Alabama Community College System designated as agency to implement data quality plan
Career Technical Education (CTE) at Alabama’s community colleges will be studied among those of four other states as the result of a recently awarded ECMC data quality grant.
Advance CTE announced that Alabama has been selected as one of five grantees to participate in a cohort focused on improving postsecondary Career Technical Education (CTE) data quality. The Alabama Community College System (ACCS) will serve as Alabama’s designated agency to design and implement a two-year data quality action plan. As part of the cohort, the ACCS will receive planning and implementation grants, technical assistance and a peer support network from Advance CTE.
“Making data-driven decisions is at the core of what we do at Alabama’s community colleges; in fact, the ACCS became the first education entity in the state to pilot an outcomes based funding model in 2018,” said Jimmy H. Baker, ACCS Chancellor. “The Advance CTE grant will help us further our ongoing data quality improvements specifically as it relates to career and technical education helping the ACCS to enhance economic and workforce development across the state.”
Alabama, in addition to Delaware, the District of Columbia, Florida and Oregon, were chosen through a competitive application process to participate in an initiative announced in June 2020 and funded by ECMC Foundation. The Advancing Postsecondary CTE Data Quality Initiative aims to enhance equity, access and program quality for postsecondary CTE learners by building state capacity to improve postsecondary data systems, collection and sharing.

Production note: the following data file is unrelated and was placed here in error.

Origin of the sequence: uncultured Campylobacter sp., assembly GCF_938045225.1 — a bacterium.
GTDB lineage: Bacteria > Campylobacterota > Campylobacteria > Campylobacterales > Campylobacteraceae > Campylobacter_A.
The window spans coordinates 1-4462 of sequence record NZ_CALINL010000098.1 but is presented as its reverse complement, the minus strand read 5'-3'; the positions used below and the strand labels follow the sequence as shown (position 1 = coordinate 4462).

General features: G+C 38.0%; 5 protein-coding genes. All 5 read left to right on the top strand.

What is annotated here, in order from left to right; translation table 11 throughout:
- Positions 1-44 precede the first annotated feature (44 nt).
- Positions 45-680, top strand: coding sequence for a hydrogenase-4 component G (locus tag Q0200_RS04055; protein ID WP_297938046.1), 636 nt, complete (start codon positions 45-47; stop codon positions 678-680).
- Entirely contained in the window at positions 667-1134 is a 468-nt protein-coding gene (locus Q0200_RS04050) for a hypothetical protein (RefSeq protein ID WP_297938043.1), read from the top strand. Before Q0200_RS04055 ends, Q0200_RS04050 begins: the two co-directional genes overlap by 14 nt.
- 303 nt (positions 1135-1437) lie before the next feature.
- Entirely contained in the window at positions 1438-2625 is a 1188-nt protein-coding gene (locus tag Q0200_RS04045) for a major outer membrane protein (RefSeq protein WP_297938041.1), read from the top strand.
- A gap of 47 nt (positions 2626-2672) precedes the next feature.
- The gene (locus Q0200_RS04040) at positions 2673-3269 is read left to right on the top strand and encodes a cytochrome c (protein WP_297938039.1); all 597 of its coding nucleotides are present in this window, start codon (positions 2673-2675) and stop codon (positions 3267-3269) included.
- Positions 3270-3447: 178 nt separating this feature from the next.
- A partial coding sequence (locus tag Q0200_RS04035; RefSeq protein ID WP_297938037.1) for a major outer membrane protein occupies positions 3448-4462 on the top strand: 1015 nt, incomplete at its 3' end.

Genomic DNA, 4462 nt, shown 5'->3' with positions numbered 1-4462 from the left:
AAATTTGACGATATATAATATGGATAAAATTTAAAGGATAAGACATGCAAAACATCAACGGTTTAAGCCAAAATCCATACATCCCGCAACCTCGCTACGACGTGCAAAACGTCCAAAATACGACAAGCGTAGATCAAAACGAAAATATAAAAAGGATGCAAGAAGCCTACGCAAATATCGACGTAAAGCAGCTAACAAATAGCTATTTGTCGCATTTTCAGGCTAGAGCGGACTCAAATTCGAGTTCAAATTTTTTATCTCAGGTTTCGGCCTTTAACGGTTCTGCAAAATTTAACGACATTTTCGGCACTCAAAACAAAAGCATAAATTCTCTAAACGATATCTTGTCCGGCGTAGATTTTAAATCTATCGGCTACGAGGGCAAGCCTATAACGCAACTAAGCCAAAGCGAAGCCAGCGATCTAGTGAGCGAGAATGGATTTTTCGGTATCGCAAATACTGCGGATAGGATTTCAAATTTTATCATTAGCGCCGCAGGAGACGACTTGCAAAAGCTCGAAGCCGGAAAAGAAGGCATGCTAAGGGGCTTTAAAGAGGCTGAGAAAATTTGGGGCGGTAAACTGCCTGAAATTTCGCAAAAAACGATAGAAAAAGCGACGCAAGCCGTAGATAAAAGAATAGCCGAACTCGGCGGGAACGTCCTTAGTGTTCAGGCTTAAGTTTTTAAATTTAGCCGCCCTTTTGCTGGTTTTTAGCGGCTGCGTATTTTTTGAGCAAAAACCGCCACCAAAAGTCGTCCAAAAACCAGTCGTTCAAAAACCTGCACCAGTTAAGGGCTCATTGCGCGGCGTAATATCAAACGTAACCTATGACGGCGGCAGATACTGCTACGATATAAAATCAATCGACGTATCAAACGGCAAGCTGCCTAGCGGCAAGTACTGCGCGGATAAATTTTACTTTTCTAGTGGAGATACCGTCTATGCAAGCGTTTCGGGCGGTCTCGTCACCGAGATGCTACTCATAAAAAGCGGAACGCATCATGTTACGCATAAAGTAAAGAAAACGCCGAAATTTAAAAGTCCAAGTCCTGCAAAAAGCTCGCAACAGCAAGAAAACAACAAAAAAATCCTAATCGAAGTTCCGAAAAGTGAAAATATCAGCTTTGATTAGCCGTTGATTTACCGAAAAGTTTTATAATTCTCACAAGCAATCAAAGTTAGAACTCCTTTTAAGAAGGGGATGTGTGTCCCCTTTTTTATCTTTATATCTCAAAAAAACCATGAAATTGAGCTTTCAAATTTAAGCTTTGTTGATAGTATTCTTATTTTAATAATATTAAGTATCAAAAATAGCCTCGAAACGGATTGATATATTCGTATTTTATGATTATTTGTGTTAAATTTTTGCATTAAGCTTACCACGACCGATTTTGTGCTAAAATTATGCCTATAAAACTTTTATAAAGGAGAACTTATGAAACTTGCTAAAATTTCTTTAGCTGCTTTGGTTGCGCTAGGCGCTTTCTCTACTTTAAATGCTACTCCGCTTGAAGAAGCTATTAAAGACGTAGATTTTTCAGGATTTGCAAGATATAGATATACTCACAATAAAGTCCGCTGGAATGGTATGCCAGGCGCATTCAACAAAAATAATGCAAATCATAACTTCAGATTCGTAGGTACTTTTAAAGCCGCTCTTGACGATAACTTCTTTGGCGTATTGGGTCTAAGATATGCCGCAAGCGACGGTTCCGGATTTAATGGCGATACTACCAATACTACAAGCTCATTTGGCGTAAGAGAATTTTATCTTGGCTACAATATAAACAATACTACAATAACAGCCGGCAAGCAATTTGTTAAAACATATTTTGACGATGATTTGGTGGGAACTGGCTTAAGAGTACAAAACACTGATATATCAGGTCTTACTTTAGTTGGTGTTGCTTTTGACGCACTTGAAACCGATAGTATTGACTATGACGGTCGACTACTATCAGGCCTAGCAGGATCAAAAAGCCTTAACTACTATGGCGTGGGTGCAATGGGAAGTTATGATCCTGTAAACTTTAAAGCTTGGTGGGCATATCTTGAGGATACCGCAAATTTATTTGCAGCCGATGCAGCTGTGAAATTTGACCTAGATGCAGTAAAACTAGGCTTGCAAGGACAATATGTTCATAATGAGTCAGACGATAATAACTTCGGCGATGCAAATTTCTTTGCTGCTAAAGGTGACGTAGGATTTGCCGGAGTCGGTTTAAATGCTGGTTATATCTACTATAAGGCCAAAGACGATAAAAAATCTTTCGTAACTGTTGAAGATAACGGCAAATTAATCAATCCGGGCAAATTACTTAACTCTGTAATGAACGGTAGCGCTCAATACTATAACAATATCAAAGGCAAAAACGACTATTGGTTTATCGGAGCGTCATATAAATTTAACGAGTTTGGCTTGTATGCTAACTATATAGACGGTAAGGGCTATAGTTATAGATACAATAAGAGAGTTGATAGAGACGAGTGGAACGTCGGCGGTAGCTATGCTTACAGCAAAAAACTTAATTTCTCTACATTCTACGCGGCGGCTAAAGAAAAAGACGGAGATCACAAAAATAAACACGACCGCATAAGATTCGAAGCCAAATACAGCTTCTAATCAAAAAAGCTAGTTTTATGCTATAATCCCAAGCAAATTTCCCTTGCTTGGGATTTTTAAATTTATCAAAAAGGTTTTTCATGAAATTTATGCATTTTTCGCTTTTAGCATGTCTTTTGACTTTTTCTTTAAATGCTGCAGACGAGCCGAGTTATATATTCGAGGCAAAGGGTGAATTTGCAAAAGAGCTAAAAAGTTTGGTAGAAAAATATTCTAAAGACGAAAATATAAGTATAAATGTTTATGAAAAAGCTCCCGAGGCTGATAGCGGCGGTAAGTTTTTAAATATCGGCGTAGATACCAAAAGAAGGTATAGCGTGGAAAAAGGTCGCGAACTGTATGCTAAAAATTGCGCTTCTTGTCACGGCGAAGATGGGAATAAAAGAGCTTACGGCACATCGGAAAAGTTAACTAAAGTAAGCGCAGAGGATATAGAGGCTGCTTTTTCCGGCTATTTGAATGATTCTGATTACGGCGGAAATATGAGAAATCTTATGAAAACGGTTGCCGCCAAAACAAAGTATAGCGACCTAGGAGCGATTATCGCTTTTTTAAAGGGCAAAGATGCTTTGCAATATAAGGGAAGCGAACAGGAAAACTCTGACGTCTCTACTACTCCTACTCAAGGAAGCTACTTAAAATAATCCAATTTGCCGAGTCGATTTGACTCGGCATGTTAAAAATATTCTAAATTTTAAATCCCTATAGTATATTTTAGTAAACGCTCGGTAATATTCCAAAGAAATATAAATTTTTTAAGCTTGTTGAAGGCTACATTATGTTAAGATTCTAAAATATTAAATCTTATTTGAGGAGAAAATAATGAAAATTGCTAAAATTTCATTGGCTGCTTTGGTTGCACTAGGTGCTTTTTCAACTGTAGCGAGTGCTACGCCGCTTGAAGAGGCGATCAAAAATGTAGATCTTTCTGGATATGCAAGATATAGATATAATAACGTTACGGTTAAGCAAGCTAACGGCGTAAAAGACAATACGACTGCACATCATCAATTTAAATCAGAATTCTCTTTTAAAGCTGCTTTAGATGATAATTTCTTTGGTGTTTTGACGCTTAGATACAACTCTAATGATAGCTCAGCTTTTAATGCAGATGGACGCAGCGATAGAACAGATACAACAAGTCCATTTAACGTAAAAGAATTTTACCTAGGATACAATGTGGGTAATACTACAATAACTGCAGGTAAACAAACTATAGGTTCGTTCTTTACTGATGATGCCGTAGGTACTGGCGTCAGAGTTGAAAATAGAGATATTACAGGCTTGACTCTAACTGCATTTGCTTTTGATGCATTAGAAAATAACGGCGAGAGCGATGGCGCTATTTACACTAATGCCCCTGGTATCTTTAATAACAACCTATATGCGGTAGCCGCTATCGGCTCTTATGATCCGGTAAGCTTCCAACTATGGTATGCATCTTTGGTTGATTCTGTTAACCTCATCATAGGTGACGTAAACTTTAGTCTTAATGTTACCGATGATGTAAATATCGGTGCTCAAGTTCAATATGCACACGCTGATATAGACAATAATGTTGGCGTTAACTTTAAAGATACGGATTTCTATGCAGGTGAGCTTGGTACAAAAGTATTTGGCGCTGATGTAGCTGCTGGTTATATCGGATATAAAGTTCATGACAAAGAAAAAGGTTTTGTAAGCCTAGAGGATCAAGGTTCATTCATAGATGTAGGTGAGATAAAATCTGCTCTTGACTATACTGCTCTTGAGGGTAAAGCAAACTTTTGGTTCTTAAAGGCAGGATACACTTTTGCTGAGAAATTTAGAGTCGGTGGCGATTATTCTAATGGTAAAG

The ACCS plans to focus on optimizing its new longitudinal data system, scheduled to be released this winter, by enhancing data collection and accuracy from community colleges statewide to improve equity and access to postsecondary CTE programs. Participating in this initiative will enable the development of tools to improve data collection and analysis allowing the System and its colleges to pinpoint programs that are effectively reaching Alabama’s harder-to-serve populations and determine best practices to implement statewide.
“Quality data is critical for states to develop relevant, equitable, and effective CTE programs that meet the unique and dynamic needs of postsecondary learners”, said Kimberly Green, Executive Director, Advance CTE. “The five grantees represent a snapshot of the diverse challenges facing data quality, and we are excited about the potential of this cohort to foster innovation and develop foundational systems for quality data that can be scaled nationally in the years to come.”